Every conference game the Crusaders play will be televised — that helps recruiting.

Every player will gain more exposure by playing against superior competition — that helps recruiting.

Every team the Crusaders play will be in a five-state span in the Midwest — that helps recruiting, particularly in those five states, which head coach Homer Drew said will dominate his trips.

The time has come for Valparaiso to shed its cute reputation in favor of something more impressive, more respected, more permanent. Even with the struggles of the past couple of seasons, the program had clearly outgrown the Mid-Con.

The Horizon is certainly not the Big Ten. But it’s as big a step up as Valparaiso could have made — and it’s a necessary step. It won’t be easy at first — if Valparaiso couldn’t win the Mid-Con title the past couple of years, the Crusaders certainly won’t be winning the Horizon right away.

But, just when things were getting stale and the spotlight was getting weak, this move should give the program a much-needed jolt. It’ll be noticeable in the next couple of recruiting classes.

Valparaiso can contend in the Horizon — in time. The early suffering, which might not even be that bad, will pay serious dividends in the long run.

It’s not an easy path from national adoration to national respect. But for Valparaiso, getting invited to the Horizon was the first step.

“It’s like dating,” Drew said. “It always feels nice to be wanted by someone.”

The goal is to eventually be truly respected — even feared — by everyone. And that goal is now attainable, even if it is far off on the Horizon.

Contact Mark Lazerus at 648-3140 or

Vujic confirms that he’s leaving Valpo for DePaul--The Post-Tribune

May 18, 2006

By Mike Hutton / Post-Tribune staff writer

VALPARAISO — It’s official.

Valpo assistant Ivan Vujic is leaving to take a job as an assistant at DePaul.

Valpo coach Homer Drew confirmed a story that appeared in the Post-Tribune on Wednesday about Vujic’s departure.

Vujic returned to Valparaiso last summer to finish his undergraduate degree and help coach the Crusaders’ big men.

The 6-10 center played for Drew — and graduated in 2000.

He had spent several years playing and coaching overseas before returning from Croatia, his home, to coach for Drew.

In a statement released by the school, Vujic said: “It was a difficult decision to leave Valpo. I am grateful to Homer Drew and the entire staff for the support they have given me. Coach Drew has always pushed me to achieve my ambitions and I truly believe this is a great opportunity for me.”

Changes on the Horizon--The NWI Times

Horizon, commissioner embrace Valpo--The NWI Times

Horizon League at a glance--The NWI Times

Less travel excites Crusader athletes--The NWI Times

VU to Horizon? It's about time--The NWI Times

Uhegwu, Bonfim leave SUU hoops team--The Spectrum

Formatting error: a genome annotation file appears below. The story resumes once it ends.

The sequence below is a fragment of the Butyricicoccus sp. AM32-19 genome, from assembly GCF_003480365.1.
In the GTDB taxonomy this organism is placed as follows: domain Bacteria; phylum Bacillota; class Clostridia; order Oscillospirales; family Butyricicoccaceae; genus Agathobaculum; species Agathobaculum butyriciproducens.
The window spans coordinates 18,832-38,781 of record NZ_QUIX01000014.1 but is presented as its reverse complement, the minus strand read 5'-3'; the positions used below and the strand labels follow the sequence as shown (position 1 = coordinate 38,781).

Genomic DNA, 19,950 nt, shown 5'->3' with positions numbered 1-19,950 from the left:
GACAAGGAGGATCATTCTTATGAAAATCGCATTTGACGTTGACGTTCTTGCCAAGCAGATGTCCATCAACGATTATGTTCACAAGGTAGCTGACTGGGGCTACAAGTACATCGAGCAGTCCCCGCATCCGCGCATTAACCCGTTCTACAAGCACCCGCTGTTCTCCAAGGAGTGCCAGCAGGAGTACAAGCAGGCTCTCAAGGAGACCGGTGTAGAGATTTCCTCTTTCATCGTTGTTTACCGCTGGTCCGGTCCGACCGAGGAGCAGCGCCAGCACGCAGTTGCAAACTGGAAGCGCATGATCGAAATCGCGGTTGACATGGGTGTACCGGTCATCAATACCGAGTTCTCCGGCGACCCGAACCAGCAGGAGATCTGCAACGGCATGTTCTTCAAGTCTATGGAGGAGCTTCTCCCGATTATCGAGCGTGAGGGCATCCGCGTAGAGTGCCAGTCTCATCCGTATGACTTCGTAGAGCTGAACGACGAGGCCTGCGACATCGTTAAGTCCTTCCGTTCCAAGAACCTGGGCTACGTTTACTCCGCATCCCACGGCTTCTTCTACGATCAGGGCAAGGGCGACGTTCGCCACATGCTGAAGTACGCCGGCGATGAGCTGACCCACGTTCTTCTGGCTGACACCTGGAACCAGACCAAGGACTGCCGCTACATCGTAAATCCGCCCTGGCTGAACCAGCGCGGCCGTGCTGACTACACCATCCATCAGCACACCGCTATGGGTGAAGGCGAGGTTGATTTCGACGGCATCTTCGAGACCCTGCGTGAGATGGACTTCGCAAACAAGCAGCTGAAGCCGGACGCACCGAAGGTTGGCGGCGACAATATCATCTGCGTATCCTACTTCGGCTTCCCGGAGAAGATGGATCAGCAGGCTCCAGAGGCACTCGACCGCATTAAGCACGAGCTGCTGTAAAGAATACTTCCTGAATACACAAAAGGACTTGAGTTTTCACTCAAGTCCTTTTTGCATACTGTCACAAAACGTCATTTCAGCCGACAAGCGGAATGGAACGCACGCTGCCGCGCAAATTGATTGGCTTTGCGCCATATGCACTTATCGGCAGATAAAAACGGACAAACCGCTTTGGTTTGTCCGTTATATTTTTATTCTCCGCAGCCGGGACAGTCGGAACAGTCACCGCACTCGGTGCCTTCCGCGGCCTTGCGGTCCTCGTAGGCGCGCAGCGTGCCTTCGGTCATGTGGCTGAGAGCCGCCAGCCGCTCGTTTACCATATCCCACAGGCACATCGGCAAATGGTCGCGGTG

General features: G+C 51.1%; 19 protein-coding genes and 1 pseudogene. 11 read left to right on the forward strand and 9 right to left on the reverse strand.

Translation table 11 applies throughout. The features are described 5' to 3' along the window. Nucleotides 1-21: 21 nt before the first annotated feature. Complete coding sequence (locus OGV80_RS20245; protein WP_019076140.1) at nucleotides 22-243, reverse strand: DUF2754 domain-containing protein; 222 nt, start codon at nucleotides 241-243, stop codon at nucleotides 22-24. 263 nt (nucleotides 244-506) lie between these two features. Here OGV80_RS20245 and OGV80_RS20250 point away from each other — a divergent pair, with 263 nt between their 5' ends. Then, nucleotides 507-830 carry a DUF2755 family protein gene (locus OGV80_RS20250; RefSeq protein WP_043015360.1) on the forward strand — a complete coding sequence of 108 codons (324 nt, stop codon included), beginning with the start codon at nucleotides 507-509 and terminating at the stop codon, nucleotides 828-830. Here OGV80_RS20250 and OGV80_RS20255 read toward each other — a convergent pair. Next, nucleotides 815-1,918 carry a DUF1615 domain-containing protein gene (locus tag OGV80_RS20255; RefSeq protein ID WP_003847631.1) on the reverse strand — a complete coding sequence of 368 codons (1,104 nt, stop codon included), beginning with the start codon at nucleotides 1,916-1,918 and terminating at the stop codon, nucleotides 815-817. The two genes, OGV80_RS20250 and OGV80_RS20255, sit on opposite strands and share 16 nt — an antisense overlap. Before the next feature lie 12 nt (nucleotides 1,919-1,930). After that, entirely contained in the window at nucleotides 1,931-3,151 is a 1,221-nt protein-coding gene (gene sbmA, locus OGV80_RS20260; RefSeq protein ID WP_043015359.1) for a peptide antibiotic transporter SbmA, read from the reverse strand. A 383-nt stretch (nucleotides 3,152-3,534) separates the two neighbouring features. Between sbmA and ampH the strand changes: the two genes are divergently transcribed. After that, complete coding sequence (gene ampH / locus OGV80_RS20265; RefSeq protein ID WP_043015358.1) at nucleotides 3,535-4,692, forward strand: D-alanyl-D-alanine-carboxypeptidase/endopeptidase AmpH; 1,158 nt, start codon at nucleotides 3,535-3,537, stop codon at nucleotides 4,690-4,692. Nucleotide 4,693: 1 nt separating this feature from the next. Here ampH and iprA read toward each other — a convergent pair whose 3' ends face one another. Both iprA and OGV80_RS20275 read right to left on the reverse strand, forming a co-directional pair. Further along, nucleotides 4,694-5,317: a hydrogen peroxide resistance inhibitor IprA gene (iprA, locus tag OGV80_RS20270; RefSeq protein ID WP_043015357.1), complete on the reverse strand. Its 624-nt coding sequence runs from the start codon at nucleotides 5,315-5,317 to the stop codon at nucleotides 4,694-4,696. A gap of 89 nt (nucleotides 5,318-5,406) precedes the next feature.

Valparaiso leaves Mid-Continent Conference to join Horizon

Valparaiso University Accepts Membership Invitation To Join Horizon League--Horizon League

Valparaiso leaving Mid-Con--The Tulsa World -- NOW Free on-line

Women's Basketball Summer Camps Rapidly Approaching--UMKC Kangaroos

Valpo to Join Horizon League in

Wednesday, May 17, 2006

Midconfans News 5/17/2006

MEN’S BASKETBALL:Assistant at Valpo headed to DePaul--The Post-Tribune

May 17, 2006

By Mike Hutton / Post-Tribune staff writer

The short tenure of Ivan Vujic as an assistant at Valparaiso University is over.

According to a source in the VU athletic department, Vujic has accepted a position at DePaul to become an assistant under second-year coach Jerry Wainwright.

Vujic, a native of Croatia, replaced Greg Tonagel, who left last summer to take the head job at Indiana Wesleyan.

When reached on the phone in Chicago, Vujic refused comment. Valpo coach Homer Drew was out of town and didn’t return a phone call.

Vujic, a 2000 VU graduate, returned to Valpo to finish up his undergraduate degree. He is going to graduate Saturday. Eventually, the plan was for him to help recruit international players for the Crusaders.

After several years playing basketball overseas, Vujic returned to Croatia to coach before coming to Valpo in August just weeks before the school year started.

Contact Mike Hutton at 648-3139 or

Thursday, May 04, 2006

Midconfans News 5/4/2006

Is there room for IPFW?--The Indy Star

Walters quickly promoted--The Post-Tribune

By Mike Hutton / Post-Tribune staff writer

A little more than a year ago, Rex Walters was making a mad dash from Valparaiso University to Boca Raton, Fla., where he snared a job as an assistant for Matt Doherty at Florida Atlantic University.

The two had forged a relationship when Walters was playing for Kansas and Doherty was an assistant for Roy Williams. Walters, with just two years of experience, was happy to help.

A week ago, Walters was interviewing for the vacant FAU job in the office of president Frank Brogan.

On Friday, in what constitutes a meteoric rise even by college basketball standards, Walters was hired as the head coach of FAU after Doherty left to take the job at SMU.

Walters, who has a four-year contract, said he’s ready for the challenge.

He spent seven years in the NBA. One of the first calls he got after his press conference came from Homer Drew congratulating him.

“I’ve only coached for three years but I’ve been around Chuck Daly, Pat Riley, Larry Brown and Homer Drew for two years,” he said. “I feel like I’m ready for this.”

Walters will have his hands full. Though FAU finished 15-13 in Doherty’s first season, they are about to jump to the Sun Belt Conference from the Atlantic Sun Conference. That league figures to be stiffer competition for him.

Walters said it’s doubtful that he’d schedule a game with VU in the near future because of that — and because of his relationship with Drew.

“It won’t happen soon because you don’t like to play (against) people you care about,” he said.

Walters was just as surprised as everyone else when the opportunity to leave for SMU cropped up for Doherty.

Doherty insisted that he didn’t really want to leave but that Steve Orsini, a Notre Dame graduate, recruited him so tenaciously that he couldn’t say no.

“I didn’t see it coming,” he said. “I was out recruiting, getting ready for next year, when this all popped up.”

Contact Mike Hutton at 648-3139 or

Ladies Basketball Adds Pair to Play in 2006-07--GoCentenary.Com